“The argument is the president has a valid purpose because these investigations are screwing up his foreign affairs,” explained Josh Blackman, a professor at the Houston College of Law who specializes in constitutional law. 

“It’s not a trivial argument.”

The United States has embraced a longstanding norm of Justice Department independence from the White House, but it’s not enshrined in constitutional law, several scholars told The Hill. Legally, as the chief executive, the president has the authority to guide the direction of any FBI investigation he sees fit.

“He is the FBI. He’s the attorney general. He possesses all power under Article II of the Constitution,” said Robert Ray, the former independent counsel for the Whitewater controversy during the Clinton administration.

As a practical matter, that provision of the founding document makes it structurally impossible for the Department of Justice to indict its own boss, some scholars say. 

“The facts can be brought to the attention of the Congress in a report and they can decide to do with them what they will, but the notion that any of that is going to result in criminal charges I think is completely a fantasy,” Ray said.

Critics of Trump’s conduct disagree, arguing that the president’s intent is relevant to the scope of his authority.

“The fact that the president has lawful authority to take a particular course of action does not immunize him if he takes that action with the unlawful intent of obstructing a proceeding for an improper purpose,” write Barry Berke, Noah Bookbinder and former Obama ethics czar Norm Eisen.

The Constitution states that any officer who is removed from office through impeachment may also face criminal charges — including the president — but leaves open the question of when.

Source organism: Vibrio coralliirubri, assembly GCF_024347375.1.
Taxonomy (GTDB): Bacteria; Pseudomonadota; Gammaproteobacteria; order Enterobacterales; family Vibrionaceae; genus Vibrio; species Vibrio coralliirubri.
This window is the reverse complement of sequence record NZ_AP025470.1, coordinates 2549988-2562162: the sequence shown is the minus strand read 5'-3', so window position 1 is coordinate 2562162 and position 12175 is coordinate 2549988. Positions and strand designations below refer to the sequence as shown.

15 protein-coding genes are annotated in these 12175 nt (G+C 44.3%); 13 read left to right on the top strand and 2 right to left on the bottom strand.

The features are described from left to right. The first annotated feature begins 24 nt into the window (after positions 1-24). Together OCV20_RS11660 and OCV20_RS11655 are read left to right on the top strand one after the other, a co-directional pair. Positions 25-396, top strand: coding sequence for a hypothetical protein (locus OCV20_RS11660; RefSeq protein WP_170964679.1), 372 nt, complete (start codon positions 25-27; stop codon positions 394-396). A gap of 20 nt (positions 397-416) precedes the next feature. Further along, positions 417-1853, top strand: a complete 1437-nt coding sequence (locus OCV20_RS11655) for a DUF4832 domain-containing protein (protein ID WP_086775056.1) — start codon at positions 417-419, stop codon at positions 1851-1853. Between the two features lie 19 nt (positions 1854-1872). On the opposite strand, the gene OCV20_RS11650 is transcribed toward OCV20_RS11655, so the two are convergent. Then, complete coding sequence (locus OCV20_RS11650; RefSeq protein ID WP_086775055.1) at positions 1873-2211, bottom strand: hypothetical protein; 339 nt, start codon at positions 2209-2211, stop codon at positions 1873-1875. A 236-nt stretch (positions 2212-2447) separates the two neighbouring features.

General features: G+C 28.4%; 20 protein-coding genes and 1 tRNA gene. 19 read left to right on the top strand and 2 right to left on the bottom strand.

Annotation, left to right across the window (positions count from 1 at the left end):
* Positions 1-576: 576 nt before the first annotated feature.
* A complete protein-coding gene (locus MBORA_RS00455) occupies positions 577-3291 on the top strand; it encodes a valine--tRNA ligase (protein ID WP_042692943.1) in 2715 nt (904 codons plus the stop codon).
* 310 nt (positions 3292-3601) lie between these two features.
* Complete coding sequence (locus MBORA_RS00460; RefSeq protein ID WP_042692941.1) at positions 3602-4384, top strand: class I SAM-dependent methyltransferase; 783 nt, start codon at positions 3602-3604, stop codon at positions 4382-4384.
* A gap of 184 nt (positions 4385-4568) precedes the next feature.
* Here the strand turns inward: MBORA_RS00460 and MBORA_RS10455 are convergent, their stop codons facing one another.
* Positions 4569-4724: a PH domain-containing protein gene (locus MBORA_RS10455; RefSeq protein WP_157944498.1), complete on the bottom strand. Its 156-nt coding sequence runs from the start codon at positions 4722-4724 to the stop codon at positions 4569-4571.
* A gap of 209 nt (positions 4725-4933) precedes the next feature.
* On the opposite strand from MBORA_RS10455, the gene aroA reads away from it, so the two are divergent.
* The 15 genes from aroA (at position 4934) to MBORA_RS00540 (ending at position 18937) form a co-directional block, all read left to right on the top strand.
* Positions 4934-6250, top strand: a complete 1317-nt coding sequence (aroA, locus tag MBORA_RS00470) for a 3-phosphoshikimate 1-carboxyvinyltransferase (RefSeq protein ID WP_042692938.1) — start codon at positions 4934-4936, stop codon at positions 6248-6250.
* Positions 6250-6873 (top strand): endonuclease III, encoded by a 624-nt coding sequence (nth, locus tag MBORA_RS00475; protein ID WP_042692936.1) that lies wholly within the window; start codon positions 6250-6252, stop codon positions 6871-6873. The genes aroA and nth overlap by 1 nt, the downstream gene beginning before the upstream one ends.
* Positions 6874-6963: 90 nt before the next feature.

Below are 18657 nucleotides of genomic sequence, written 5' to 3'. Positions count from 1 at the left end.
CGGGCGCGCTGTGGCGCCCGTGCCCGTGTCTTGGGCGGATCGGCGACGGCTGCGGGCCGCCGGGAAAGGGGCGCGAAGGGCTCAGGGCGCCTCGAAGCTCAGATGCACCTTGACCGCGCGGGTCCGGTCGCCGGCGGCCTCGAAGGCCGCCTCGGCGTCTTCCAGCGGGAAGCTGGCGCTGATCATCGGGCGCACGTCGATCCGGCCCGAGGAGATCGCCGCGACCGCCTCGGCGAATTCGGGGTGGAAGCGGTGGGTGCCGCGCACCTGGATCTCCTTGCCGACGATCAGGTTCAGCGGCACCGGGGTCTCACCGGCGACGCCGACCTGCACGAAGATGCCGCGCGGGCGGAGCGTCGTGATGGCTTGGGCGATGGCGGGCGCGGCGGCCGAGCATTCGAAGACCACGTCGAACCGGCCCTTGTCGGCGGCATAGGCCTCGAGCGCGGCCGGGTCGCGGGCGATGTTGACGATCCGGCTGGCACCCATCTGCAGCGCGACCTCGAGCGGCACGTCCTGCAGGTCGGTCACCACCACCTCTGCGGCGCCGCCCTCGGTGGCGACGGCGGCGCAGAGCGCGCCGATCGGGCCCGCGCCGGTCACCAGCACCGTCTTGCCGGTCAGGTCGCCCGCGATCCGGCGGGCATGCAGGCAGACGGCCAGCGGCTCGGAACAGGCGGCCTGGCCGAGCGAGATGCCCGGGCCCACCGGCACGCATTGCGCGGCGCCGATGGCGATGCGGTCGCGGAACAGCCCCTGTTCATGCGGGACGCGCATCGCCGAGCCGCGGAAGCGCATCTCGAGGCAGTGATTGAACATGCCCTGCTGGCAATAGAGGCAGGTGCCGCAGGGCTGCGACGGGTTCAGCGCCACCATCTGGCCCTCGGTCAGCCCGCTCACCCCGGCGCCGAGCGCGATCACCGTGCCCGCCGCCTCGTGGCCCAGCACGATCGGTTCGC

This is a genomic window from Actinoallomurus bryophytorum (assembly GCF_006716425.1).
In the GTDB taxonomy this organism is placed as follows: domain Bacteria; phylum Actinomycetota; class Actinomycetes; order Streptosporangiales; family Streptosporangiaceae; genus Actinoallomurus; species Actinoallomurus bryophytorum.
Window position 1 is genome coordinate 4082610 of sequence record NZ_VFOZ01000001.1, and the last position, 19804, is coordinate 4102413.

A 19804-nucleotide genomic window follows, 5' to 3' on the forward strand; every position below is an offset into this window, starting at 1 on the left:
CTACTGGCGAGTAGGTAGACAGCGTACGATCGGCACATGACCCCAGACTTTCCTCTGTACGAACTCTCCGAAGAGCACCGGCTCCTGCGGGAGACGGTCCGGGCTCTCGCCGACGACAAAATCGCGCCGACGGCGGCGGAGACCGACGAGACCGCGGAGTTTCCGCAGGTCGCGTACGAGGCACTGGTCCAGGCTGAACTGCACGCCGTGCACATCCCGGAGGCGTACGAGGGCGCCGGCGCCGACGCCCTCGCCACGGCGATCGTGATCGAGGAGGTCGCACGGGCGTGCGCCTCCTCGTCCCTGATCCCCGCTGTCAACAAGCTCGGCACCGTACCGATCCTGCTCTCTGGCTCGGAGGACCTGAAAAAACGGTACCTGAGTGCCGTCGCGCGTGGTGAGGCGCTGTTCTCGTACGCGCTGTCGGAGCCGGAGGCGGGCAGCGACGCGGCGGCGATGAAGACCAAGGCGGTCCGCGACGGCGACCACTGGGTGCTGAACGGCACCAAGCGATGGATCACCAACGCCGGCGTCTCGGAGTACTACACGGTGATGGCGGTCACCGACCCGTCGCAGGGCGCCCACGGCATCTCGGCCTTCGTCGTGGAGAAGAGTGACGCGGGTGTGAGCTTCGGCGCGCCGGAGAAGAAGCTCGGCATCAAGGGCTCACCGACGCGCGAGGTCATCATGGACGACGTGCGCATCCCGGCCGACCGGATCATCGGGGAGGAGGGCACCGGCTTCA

Some analysts suggest that Mueller could avoid the legal uncertainty of seeking an indictment for a sitting president by using a sealed indictment to reserve prosecution until Trump leaves office.

Other public officials subject to removal only by impeachment, like federal judges, have been convicted of federal crimes before being impeached.

Under two administrations — Nixon and Clinton — the Office of Legal Counsel (OLC) has issued memoranda finding that a sitting president cannot be indicted. But both acknowledge that there is no explicit support in the Constitution for that conclusion, instead relying on a series of more practical arguments, including that the removal of a president is the duty of Congress, not a jury, and that the court trial of a president would impede his ability to govern.

But the courts have overruled memoranda from the OLC before. It’s also unclear whether such memoranda, as executive branch policy, would be binding on Mueller. 

Still, the most likely pathway for Mueller, analysts say — the one with the fewest legal uncertainties — is to issue a report to the House of Representatives and let it take up impeachment proceedings on the basis of obstruction of justice, if it so chooses.

In the Watergate case, after the grand jury returned an indictment against Nixon’s co-conspirators, the special prosecutor asked the panel and the court supervising it to submit a report to the House Judiciary Committee, which then initiated impeachment proceedings. 

In that case, the lower chamber was not persuaded by the argument that Article II makes it impossible for the president to obstruct of justice — a position Nixon maintained in an interview three years after his resignation.

“When the president does it, that means it is not illegal,” he said.